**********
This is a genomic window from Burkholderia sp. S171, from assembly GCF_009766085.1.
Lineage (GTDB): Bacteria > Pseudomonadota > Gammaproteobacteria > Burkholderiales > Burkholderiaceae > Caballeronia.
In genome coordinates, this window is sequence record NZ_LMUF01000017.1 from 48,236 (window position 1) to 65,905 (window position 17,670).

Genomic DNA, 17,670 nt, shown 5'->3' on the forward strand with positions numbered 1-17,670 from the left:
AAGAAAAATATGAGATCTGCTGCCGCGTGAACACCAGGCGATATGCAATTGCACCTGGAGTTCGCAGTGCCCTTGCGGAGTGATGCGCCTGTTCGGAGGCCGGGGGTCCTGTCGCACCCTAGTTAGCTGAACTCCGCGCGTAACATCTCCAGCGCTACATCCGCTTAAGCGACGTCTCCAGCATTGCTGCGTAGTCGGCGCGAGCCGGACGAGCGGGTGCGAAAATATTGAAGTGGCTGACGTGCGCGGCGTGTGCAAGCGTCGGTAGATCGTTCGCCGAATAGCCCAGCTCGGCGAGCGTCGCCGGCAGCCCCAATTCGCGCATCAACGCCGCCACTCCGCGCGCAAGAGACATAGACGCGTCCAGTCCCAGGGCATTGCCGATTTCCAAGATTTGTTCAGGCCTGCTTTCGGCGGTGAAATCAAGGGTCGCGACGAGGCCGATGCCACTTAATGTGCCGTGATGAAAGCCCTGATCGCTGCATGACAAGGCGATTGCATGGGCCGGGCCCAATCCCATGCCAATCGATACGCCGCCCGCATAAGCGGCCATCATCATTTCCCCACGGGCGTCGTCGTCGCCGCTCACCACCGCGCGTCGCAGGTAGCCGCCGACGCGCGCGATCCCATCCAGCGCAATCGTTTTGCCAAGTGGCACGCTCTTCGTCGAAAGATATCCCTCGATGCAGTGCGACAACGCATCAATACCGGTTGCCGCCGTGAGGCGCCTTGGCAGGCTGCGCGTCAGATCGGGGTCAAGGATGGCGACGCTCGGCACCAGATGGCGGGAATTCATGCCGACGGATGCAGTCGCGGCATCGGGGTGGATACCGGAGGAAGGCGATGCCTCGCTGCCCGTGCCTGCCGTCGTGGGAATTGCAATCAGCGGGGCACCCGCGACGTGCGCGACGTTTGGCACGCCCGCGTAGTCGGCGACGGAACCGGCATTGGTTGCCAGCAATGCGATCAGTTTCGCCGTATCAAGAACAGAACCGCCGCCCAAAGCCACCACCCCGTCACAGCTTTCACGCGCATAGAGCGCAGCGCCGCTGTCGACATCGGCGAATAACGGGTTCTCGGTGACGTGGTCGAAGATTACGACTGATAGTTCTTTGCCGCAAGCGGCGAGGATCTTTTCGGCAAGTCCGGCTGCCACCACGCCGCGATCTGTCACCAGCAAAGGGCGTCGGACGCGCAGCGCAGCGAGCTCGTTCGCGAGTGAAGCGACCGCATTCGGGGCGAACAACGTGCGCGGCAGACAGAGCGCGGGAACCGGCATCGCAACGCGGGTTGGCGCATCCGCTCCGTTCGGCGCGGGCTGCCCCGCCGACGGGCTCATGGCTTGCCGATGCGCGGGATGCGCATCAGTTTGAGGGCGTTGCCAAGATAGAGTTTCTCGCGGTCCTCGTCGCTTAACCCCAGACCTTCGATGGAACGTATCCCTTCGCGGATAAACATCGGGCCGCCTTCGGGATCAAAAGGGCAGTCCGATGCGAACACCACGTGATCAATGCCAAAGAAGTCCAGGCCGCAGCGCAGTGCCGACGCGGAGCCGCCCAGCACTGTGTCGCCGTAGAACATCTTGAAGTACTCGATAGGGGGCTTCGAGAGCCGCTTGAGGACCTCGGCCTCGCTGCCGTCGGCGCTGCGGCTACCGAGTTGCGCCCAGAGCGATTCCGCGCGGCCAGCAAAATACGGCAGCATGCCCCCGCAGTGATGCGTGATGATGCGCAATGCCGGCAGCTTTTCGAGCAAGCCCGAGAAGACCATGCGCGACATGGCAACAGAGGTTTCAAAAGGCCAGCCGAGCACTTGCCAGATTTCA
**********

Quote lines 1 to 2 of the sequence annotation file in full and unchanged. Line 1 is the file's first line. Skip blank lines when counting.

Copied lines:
This is a genomic window from Burkholderia sp. S171, from assembly GCF_009766085.1.
Lineage (GTDB): Bacteria > Pseudomonadota > Gammaproteobacteria > Burkholderiales > Burkholderiaceae > Caballeronia.